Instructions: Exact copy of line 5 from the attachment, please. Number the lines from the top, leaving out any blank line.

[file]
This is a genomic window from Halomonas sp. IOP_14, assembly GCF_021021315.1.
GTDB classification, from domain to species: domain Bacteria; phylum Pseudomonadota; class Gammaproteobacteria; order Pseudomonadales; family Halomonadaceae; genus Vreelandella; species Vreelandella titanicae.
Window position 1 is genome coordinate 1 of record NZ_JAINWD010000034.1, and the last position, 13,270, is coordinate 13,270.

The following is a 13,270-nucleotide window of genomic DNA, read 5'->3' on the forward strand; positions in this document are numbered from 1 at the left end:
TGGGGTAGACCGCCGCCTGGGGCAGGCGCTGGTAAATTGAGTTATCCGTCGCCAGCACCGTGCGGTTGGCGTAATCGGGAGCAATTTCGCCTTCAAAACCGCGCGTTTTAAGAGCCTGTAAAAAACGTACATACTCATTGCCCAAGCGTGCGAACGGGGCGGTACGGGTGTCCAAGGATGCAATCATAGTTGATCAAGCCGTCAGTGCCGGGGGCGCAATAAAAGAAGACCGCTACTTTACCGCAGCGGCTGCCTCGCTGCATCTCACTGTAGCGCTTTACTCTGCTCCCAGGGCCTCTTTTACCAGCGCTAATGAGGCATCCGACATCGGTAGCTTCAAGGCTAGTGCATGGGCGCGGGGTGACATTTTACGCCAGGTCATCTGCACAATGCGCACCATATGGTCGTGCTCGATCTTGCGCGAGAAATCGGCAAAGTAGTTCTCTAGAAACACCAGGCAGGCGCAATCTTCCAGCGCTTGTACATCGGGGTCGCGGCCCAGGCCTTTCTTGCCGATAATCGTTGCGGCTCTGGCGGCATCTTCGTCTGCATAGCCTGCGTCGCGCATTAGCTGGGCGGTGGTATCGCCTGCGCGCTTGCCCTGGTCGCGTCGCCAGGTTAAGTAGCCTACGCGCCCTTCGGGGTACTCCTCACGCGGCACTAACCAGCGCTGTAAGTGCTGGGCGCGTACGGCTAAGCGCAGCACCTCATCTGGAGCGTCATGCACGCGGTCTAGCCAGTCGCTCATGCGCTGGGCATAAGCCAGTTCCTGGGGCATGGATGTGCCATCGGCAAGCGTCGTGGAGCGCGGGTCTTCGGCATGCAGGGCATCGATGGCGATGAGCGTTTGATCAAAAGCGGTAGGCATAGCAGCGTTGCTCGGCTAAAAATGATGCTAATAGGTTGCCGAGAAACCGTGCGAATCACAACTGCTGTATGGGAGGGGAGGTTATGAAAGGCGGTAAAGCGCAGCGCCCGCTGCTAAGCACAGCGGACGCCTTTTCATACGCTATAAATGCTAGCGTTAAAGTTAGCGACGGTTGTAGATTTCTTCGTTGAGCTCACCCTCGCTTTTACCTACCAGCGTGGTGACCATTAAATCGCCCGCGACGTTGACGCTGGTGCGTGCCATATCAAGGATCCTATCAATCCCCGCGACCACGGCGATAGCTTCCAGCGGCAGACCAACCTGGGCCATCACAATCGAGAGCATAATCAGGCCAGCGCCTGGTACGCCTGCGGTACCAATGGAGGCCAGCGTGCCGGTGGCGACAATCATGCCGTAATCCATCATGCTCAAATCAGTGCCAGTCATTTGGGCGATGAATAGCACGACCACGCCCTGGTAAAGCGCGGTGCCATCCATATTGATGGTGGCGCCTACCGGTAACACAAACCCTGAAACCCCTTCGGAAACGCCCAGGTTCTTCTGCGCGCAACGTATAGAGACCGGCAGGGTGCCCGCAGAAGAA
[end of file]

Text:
TGGGGTAGACCGCCGCCTGGGGCAGGCGCTGGTAAATTGAGTTATCCGTCGCCAGCACCGTGCGGTTGGCGTAATCGGGAGCAATTTCGCCTTCAAAACCGCGCGTTTTAAGAGCCTGTAAAAAACGTACATACTCATTGCCCAAGCGTGCGAACGGGGCGGTACGGGTGTCCAAGGATGCAATCATAGTTGATCAAGCCGTCAGTGCCGGGGGCGCAATAAAAGAAGACCGCTACTTTACCGCAGCGGCTGCCTCGCTGCATCTCACTGTAGCGCTTTACTCTGCTCCCAGGGCCTCTTTTACCAGCGCTAATGAGGCATCCGACATCGGTAGCTTCAAGGCTAGTGCATGGGCGCGGGGTGACATTTTACGCCAGGTCATCTGCACAATGCGCACCATATGGTCGTGCTCGATCTTGCGCGAGAAATCGGCAAAGTAGTTCTCTAGAAACACCAGGCAGGCGCAATCTTCCAGCGCTTGTACATCGGGGTCGCGGCCCAGGCCTTTCTTGCCGATAATCGTTGCGGCTCTGGCGGCATCTTCGTCTGCATAGCCTGCGTCGCGCATTAGCTGGGCGGTGGTATCGCCTGCGCGCTTGCCCTGGTCGCGTCGCCAGGTTAAGTAGCCTACGCGCCCTTCGGGGTACTCCTCACGCGGCACTAACCAGCGCTGTAAGTGCTGGGCGCGTACGGCTAAGCGCAGCACCTCATCTGGAGCGTCATGCACGCGGTCTAGCCAGTCGCTCATGCGCTGGGCATAAGCCAGTTCCTGGGGCATGGATGTGCCATCGGCAAGCGTCGTGGAGCGCGGGTCTTCGGCATGCAGGGCATCGATGGCGATGAGCGTTTGATCAAAAGCGGTAGGCATAGCAGCGTTGCTCGGCTAAAAATGATGCTAATAGGTTGCCGAGAAACCGTGCGAATCACAACTGCTGTATGGGAGGGGAGGTTATGAAAGGCGGTAAAGCGCAGCGCCCGCTGCTAAGCACAGCGGACGCCTTTTCATACGCTATAAATGCTAGCGTTAAAGTTAGCGACGGTTGTAGATTTCTTCGTTGAGCTCACCCTCGCTTTTACCTACCAGCGTGGTGACCATTAAATCGCCCGCGACGTTGACGCTGGTGCGTGCCATATCAAGGATCCTATCAATCCCCGCGACCACGGCGATAGCTTCCAGCGGCAGACCAACCTGGGCCATCACAATCGAGAGCATAATCAGGCCAGCGCCTGGTACGCCTGCGGTACCAATGGAGGCCAGCGTGCCGGTGGCGACAATCATGCCGTAATCCATCATGCTCAAATCAGTGCCAGTCATTTGGGCGATGAATAGCACGACCACGCCCTGGTAAAGCGCGGTGCCATCCATATTGATGGTGGCGCCTACCGGTAACACAAACCCTGAAACCCCTTCGGAAACGCCCAGGTTCTTCTGCGCGCAACGTATAGAGACCGGCAGGGTGCCCGCAGAAGAA